Further provided is a method of identifying a subject as having Parkinson disease and/or having an increased risk of developing Parkinson disease and/or having an earlier or later age of developing Parkinson disease, comprising detecting in the subject the presence of a genetic marker of this invention in the TESK2 gene, wherein the genetic marker is correlated with Parkinson disease and/or an increased risk of developing Parkinson disease and/or an earlier or later age of developing Parkinson disease, thereby identifying the subject as having Parkinson disease and/or having an increased risk of developing Parkinson disease and/or having an earlier or later age of developing Parkinson disease.

Additionally, the present invention provides a method of identifying a subject as having Parkinson disease and/or having an increased risk of developing Parkinson disease and/or having an earlier or later age of developing Parkinson disease, comprising detecting in the subject the presence of a genetic marker of this invention in the FLJ14442 gene, wherein the genetic marker is correlated with Parkinson disease and/or an increased risk of developing Parkinson disease and/or an earlier or later age of developing Parkinson disease, thereby identifying the subject as having Parkinson disease and/or having an increased risk of developing Parkinson disease and/or having an earlier or later age of developing Parkinson disease.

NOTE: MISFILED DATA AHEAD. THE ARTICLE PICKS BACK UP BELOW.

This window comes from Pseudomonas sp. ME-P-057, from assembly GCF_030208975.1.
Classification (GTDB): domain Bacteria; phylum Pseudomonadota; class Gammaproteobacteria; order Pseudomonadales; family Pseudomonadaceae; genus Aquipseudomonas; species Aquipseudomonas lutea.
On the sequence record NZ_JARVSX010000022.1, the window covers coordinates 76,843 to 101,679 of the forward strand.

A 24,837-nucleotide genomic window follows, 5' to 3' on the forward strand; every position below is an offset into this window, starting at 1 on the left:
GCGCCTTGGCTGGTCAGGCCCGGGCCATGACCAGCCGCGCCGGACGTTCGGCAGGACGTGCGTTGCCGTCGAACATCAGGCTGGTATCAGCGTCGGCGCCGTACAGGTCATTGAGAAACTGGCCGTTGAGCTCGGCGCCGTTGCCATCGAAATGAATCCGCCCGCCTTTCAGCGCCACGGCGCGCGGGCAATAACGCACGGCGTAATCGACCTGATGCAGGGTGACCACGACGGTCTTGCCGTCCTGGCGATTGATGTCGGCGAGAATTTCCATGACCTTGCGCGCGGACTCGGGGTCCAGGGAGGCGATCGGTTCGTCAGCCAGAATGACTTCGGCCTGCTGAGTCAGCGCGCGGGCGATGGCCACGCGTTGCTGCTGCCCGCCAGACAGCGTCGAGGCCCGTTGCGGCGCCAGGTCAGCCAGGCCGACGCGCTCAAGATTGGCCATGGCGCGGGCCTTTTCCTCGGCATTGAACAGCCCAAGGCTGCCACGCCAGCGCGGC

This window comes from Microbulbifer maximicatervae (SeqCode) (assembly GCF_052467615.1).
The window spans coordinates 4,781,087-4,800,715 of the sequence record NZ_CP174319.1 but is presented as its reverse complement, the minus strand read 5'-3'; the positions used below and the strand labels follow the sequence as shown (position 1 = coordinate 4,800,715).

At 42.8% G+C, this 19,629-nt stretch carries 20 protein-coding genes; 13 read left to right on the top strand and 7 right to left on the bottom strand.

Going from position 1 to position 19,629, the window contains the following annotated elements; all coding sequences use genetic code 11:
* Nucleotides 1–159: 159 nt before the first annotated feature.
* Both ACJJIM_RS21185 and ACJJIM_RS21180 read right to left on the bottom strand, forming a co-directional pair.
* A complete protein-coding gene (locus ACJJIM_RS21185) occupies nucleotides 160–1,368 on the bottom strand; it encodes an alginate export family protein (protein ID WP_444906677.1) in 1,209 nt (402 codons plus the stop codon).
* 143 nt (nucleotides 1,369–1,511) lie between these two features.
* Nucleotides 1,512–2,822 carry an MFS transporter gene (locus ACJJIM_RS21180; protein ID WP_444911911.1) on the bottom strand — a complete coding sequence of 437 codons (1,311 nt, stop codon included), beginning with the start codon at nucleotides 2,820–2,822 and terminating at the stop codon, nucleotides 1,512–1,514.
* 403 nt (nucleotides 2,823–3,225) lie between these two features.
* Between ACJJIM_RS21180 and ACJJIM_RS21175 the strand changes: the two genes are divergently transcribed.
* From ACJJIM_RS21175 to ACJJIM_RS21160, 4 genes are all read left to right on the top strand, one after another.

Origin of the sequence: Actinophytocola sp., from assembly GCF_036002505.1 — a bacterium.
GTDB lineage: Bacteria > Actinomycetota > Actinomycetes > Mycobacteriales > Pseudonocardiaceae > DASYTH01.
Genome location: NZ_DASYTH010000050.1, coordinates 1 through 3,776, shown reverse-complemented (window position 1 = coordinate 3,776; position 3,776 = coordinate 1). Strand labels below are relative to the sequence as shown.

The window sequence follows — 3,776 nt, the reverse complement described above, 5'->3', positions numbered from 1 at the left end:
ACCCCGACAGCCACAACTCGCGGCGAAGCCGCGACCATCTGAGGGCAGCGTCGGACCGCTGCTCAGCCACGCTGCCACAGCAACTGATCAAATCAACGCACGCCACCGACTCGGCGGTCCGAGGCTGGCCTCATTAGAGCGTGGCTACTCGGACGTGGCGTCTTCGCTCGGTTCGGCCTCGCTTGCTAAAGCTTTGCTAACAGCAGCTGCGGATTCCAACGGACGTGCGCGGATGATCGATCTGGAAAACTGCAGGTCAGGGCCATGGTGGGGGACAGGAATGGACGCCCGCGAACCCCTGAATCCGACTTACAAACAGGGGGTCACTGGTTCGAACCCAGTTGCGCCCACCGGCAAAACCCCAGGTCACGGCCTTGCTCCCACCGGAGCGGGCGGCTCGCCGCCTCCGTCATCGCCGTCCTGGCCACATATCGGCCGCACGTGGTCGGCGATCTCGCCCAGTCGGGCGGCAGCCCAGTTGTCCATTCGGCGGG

In further embodiments, the present invention provides a method of identifying a subject as having Parkinson disease and/or having an increased risk of developing Parkinson disease, comprising detecting in the subject the presence of a single nucleotide polymorphism in the fibroblast growth factor 20 (FGF20) gene, wherein the single nucleotide polymorphism is correlated with Parkinson disease and/or an increased risk of developing Parkinson disease, thereby identifying the subject as having Parkinson disease and/or having an increased risk of developing Parkinson disease. In this embodiment, the single nucleotide polymorphism in the FGF20 gene can be rs1989754, rs1721100, ss20399075, rs6985432, rs11203822, rs108881225, rs1227702208, rs172210282 and/or any combination of rs1989754, rs1721100, ss20399075, rs6985432, rs11203822, rs108881225, rs1227702208 and rs172210282.